• Arnhim Eustace: ”I listened to Dr Slater a couple of days ago responding to the audit report which I released to the public last Monday and what I understand him to be saying is that although what is done is improper but it is no big thing; that there are explanations to cover the various issues. What I want to say to Dr Slater he better not treat it in that manner as we go forward, the necessary investigation must be initiated by the government or by the PSC or other organizations to ensure that the public funds are accounted for; and that those who are responsible account for them. It is very easy to say in statements like those he made…they were paid for with the taxpayers money and any government has a responsibility – a prime responsibility to account – give a public account and that is why you have an audit account in the first place so they can monitor the activities of the various ministries and ensure that public funds are spent for the purposes for which they were approved.
“I think Dr Slater better take this matter much more seriously than he appears to be taking it and door put himself in any more trouble by trying to vindicate things that are wrong. This matter is a very serious matter and I assure you that the NDP and myself are taking this matter very seriously and looking to see what action is taken on this matter. You can’t shift around money in the public service and sometimes you can do a virement warrant – so sometimes you can do a virement warrant from one account to another. So I, I – this matter is not finished. I gwine be following this matter to make sure that what is to be done is done. And I can promise them that – that what is to be done is done in terms of bringing people to account for this kind of situation that we see developing here or what has developed here. There are certain rules and conditions that apply if you want to vire funds from one account to another k, you have to get a virement warrant and that has to be approved.”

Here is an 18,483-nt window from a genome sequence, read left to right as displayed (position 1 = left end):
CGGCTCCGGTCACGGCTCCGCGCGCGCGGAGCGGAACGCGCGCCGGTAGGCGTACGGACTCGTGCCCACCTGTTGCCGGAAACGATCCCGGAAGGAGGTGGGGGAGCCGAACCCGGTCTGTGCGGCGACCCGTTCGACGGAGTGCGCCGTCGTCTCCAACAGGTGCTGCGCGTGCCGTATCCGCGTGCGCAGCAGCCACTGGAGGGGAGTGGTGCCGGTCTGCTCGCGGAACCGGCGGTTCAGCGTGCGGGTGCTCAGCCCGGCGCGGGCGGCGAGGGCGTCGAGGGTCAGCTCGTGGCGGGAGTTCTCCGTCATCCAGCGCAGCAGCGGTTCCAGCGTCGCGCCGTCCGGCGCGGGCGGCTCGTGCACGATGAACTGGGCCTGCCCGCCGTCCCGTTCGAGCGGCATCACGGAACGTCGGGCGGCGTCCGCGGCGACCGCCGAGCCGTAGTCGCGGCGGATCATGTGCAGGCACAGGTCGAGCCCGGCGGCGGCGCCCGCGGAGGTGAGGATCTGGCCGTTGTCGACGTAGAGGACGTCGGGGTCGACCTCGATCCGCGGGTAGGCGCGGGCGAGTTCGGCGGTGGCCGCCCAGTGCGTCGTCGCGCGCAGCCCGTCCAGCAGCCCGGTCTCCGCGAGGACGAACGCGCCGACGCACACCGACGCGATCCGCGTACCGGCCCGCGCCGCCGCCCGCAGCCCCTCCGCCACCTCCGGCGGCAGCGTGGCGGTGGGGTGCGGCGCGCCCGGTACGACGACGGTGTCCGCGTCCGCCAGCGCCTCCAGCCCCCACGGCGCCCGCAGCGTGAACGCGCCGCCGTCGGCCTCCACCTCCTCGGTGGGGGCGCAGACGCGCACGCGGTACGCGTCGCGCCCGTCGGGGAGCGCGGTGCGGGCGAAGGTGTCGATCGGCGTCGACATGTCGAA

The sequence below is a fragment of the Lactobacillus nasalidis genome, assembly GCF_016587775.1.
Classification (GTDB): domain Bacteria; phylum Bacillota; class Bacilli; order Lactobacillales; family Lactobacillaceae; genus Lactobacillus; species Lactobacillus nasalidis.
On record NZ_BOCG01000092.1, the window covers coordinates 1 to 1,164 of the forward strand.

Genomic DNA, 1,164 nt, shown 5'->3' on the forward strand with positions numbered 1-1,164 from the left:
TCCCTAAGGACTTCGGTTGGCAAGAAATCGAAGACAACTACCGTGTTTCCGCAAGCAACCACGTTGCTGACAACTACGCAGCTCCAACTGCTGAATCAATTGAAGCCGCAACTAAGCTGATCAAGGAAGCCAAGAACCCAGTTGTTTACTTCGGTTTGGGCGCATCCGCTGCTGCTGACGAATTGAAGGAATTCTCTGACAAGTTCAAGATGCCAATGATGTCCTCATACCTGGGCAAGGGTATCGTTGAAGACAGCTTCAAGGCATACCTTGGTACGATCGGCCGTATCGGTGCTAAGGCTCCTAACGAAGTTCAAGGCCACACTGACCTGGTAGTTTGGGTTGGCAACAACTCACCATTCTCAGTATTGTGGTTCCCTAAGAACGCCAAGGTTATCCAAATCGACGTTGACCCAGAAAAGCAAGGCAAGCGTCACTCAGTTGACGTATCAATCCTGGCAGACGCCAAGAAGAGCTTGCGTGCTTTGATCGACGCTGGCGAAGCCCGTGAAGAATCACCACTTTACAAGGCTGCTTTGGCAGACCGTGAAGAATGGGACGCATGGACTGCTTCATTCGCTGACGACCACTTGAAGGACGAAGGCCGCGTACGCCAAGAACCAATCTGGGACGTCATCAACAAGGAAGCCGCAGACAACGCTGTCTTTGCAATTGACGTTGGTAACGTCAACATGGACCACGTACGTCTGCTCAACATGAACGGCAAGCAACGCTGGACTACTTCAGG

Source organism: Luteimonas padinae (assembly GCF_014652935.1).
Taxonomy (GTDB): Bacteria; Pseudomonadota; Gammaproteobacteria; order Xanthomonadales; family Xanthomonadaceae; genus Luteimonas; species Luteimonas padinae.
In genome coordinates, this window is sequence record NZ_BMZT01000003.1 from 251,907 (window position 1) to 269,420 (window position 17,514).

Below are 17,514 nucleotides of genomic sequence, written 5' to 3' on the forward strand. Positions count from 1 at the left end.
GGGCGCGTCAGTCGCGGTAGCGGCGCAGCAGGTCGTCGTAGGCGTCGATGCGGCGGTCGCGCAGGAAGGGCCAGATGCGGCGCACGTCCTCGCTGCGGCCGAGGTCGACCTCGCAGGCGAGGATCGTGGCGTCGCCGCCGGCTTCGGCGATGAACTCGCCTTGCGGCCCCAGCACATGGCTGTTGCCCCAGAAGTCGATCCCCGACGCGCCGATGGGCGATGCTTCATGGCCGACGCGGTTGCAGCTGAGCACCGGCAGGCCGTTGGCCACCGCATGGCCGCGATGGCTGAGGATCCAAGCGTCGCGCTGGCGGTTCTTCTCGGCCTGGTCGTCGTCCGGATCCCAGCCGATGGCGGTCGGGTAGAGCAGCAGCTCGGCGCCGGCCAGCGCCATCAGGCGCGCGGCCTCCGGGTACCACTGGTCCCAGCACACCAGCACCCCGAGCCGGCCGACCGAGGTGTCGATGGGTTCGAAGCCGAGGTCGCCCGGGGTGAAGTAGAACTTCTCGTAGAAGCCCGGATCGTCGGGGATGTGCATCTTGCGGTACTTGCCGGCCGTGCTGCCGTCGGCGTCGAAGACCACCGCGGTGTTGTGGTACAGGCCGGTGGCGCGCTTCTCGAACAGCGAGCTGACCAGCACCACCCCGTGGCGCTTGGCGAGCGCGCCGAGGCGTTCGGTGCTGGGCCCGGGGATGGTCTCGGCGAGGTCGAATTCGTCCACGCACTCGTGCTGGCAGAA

• EG interrupts: “I think I heard the PM on that.”
  • Eustace: “There are rules when you have to move funds. There are rules for special warrants, for advance warrants like when you have to travel and there are rules for virement warrants when you have to change funds from one source – one place to another. For instance, the rules say you can’t move funds from salaries to any other item – you know. There is a rule that governs that – so there are rules that apply in these circumstances. And really this thing is totally ridiculous, we are going to follow up to make sure that the necessary action is taken…there are too many things here and I am dealing with the auditor’s report as it is here, and I think there is sufficient here for the permanent secretary and the executive officer of the ministry to answer and if they can’t they must face the consequences of their actions.” (Newtimes August 16, 2010)

Even though Mr Eustace broke the story the week before, he never mentioned the word “virement” until after Ralph Gonsalves had done so. Based on what you now know, do you think Mr Eustace, having given us two completely different ways in which he explained the use of our funds, has a duty to call for an audit? Were moneys voted for salaries illegally used otherwise?

Mr David Browne asked a question for which we deserve “a proper account”, we “must make sure that public funds are used for the purpose for which they were approved”. We expect no less from someone who is a former Minister of Finance.

Frank E. da Silva